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I Received an IRS Audit Letter. Now What?

Updated: Mar 8, 2023

What is an Audit?

An IRS audit is a review/examination of an organization's or individual's accounts and financial information to ensure information is reported correctly according to the tax laws and to verify the reported amount of tax is correct.

Why am I being selected for an audit?

Selection for an audit does not always suggest there’s a problem. The IRS uses several different methods:

  • Random selection and computer screening - sometimes returns are selected based solely on a statistical formula. We compare your tax return against “norms” for similar returns. We develop these “norms” from audits of a statistically valid random sample of returns, as part of the National Research Program the IRS conducts. The IRS uses this program to update return selection information.

  • Related examinations – we may select your returns when they involve issues or transactions with other taxpayers, such as business partners or investors, whose returns were selected for audit.

Next, an experienced auditor reviews the return. They may accept it; or if the auditor notes something questionable, they will identify the items noted and forward the return for assignment to an examining group.

How am I notified?

Should your account be selected for audit, we will notify you by mail. The IRS will not initiate an audit by telephone.

What do I need to provide?

The IRS will provide you with a written request for the specific documents we want to see. Here’s a listing of records the IRS may request. The IRS accepts some electronic records that are produced by tax software. The IRS may request those in lieu of or in addition to other types of records. Contact your auditor to determine what we can accept.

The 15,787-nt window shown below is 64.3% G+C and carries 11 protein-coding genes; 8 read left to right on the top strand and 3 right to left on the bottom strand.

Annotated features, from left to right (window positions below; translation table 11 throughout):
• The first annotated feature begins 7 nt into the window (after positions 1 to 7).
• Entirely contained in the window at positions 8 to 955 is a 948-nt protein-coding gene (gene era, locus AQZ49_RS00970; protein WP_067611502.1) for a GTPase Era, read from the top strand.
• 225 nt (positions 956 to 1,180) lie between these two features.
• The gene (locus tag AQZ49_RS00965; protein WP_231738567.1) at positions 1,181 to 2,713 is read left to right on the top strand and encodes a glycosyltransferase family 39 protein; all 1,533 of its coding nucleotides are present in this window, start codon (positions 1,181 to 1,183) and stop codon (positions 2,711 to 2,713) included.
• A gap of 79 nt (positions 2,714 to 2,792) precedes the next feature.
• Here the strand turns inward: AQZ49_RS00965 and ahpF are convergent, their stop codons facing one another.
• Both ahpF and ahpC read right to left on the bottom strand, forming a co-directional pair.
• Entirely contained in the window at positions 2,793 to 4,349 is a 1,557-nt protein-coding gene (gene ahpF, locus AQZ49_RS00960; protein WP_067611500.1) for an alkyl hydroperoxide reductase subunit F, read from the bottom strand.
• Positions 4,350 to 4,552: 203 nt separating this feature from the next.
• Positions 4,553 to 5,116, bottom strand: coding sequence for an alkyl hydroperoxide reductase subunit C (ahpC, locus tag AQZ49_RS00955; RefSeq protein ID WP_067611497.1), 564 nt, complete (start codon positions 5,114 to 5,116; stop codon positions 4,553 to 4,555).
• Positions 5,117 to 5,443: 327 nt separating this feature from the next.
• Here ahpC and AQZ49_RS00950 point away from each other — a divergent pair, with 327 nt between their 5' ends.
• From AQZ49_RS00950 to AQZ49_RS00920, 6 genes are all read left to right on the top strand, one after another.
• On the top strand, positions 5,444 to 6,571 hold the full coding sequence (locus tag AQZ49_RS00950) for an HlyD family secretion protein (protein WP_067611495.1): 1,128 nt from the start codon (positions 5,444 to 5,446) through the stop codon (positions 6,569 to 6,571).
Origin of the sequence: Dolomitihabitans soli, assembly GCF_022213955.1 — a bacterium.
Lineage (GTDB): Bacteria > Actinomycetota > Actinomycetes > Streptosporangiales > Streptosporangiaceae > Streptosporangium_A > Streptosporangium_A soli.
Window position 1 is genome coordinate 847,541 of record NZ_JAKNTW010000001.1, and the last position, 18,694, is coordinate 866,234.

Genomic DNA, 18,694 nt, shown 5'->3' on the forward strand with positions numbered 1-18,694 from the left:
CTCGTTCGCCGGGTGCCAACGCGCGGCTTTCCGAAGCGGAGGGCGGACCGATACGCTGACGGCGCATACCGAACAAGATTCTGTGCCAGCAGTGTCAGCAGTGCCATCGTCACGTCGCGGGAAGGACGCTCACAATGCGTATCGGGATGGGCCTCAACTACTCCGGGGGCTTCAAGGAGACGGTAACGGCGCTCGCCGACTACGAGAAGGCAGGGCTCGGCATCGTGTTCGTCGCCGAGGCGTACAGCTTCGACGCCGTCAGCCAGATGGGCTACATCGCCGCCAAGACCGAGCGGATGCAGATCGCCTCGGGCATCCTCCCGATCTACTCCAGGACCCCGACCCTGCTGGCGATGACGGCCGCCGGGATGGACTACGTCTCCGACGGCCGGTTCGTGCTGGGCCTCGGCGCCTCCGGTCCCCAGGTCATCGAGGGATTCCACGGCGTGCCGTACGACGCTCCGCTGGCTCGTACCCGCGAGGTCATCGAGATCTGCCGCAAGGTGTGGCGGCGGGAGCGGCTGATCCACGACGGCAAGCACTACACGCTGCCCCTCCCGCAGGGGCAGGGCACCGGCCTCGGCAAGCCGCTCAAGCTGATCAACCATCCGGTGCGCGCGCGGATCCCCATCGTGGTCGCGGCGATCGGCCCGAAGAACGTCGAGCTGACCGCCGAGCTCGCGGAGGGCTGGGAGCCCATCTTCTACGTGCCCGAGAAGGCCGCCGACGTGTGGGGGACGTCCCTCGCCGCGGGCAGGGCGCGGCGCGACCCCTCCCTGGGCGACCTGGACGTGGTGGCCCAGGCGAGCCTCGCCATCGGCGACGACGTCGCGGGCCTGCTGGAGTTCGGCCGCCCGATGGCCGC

The law requires you to keep all records you used to prepare your tax return – for at least three years from the date the tax return was filed. It is recommended that you keep records for the last 7 because the IRS can go back further if they find it necessary.

How far back can the IRS go to audit my return?

Generally, the IRS can include returns filed within the last three years in an audit. If we identify a substantial error, they may add additional years. They may go back up to 6 years, more if criminal activity is suspected. They have 10 years to collect taxes due from the date of assessment. You forfeit any refund after the 3 year mark.

What are my rights?

Publication 1, Your Rights as a Taxpayer, explains your rights as a taxpayer as well as the examination, appeal, collection, and refund processes. These rights include:

  • A right to professional and courteous treatment by IRS employees.

  • A right to privacy and confidentiality about tax matters.

  • A right to know why the IRS is asking for information, how the IRS will use it and what will happen if the requested information is not provided.

  • A right to representation, by oneself or an authorized representative.

  • A right to appeal disagreements, both within the IRS and before the courts.

It is recommended that you speak with your tax professional before responding to the IRS audit letter to make sure you understand what is being asked of you, or to assist you through the process if they are the one who filed your tax return.

If your tax professional doesn't respond or refuses to help you, you can call the taxpayer advocate, a free service for taxpayers, to help you through the process.

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